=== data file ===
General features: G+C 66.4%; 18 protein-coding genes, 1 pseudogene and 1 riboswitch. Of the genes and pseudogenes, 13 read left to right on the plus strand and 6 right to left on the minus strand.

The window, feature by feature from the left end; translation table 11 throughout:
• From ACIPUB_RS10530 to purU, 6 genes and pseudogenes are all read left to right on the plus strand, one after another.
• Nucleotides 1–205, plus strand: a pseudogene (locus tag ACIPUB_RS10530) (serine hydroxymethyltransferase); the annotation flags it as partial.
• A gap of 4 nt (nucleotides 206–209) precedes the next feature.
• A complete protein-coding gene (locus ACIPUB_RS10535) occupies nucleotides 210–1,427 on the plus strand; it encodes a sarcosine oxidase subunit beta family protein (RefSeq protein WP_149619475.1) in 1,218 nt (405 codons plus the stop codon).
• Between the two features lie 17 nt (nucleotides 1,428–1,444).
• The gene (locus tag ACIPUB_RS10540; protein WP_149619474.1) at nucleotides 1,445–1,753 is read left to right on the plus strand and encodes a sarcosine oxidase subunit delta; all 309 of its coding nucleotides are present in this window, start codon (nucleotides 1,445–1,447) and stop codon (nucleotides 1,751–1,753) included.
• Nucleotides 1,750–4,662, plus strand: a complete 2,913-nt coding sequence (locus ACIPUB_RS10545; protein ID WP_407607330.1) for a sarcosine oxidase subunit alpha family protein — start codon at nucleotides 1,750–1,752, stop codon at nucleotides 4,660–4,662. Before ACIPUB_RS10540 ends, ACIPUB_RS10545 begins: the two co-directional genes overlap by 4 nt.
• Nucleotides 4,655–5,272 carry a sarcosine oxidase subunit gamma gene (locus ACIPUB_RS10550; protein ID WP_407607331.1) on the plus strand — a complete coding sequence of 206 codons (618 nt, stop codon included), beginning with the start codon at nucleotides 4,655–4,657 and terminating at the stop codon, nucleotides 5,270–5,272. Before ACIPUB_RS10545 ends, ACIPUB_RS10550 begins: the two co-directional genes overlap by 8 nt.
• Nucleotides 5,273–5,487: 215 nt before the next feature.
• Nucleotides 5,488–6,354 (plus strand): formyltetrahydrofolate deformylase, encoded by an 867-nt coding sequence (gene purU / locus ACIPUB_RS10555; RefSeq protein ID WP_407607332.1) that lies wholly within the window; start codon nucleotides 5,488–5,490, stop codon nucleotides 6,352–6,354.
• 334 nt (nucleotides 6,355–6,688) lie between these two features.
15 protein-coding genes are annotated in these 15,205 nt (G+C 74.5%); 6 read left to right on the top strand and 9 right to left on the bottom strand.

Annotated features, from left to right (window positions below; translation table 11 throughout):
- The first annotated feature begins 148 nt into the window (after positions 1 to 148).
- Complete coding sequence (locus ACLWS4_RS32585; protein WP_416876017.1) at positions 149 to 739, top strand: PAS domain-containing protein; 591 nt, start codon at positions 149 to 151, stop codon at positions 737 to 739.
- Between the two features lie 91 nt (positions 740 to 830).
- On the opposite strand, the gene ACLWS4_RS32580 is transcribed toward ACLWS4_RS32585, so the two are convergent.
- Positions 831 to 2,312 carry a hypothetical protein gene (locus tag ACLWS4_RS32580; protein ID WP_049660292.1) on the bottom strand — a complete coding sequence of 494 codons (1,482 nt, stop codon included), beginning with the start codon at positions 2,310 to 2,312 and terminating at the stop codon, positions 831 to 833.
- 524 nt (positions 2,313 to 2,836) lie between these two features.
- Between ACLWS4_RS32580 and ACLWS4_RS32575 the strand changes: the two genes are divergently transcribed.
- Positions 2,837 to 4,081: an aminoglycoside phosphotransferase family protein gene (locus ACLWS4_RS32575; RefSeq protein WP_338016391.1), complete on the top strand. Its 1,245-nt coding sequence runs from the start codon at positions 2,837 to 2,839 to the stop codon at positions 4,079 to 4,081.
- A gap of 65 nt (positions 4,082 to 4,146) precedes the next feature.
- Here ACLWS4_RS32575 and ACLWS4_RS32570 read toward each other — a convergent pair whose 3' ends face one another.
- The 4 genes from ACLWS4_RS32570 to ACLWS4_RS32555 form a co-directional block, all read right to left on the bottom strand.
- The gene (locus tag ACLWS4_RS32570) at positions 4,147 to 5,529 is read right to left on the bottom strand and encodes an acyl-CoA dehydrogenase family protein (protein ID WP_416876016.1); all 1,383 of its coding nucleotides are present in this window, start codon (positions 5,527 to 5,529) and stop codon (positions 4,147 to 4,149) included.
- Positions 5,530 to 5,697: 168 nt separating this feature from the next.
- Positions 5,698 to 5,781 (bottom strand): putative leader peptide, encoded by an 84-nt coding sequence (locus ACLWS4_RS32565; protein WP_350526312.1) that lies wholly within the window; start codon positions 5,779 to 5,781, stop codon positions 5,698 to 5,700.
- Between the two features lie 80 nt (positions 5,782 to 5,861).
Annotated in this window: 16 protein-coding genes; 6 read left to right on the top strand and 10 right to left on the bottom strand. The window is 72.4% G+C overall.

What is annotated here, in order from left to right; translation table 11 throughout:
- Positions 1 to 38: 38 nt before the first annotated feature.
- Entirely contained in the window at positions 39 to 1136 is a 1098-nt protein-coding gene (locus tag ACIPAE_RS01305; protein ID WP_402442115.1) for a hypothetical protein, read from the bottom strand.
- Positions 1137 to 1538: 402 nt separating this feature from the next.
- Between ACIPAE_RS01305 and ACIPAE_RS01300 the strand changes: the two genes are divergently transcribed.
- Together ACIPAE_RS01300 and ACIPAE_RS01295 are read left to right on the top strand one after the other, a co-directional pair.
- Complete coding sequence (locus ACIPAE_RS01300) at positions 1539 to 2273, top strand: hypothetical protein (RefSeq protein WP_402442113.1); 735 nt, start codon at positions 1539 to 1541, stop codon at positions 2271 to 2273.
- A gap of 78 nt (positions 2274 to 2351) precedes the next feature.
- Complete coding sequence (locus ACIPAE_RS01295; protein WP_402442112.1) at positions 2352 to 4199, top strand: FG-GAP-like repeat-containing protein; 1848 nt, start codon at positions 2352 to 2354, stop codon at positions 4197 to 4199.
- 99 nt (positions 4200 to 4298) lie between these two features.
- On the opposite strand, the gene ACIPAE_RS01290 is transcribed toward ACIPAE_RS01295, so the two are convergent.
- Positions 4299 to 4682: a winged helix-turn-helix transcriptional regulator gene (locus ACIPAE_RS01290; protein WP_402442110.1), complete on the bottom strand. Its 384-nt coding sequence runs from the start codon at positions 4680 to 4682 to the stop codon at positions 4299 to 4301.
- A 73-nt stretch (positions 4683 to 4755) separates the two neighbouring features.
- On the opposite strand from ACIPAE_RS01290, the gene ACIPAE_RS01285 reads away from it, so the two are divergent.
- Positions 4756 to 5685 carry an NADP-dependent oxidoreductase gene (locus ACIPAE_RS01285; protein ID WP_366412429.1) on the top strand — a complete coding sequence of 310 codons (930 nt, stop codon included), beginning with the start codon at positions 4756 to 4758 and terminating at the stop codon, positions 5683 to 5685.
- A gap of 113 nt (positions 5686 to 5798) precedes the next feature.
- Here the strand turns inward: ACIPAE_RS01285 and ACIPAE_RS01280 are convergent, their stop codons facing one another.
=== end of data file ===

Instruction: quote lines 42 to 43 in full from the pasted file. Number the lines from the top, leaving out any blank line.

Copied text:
- On the opposite strand, the gene ACIPAE_RS01290 is transcribed toward ACIPAE_RS01295, so the two are convergent.
- Positions 4299 to 4682: a winged helix-turn-helix transcriptional regulator gene (locus ACIPAE_RS01290; protein WP_402442110.1), complete on the bottom strand. Its 384-nt coding sequence runs from the start codon at positions 4680 to 4682 to the stop codon at positions 4299 to 4301.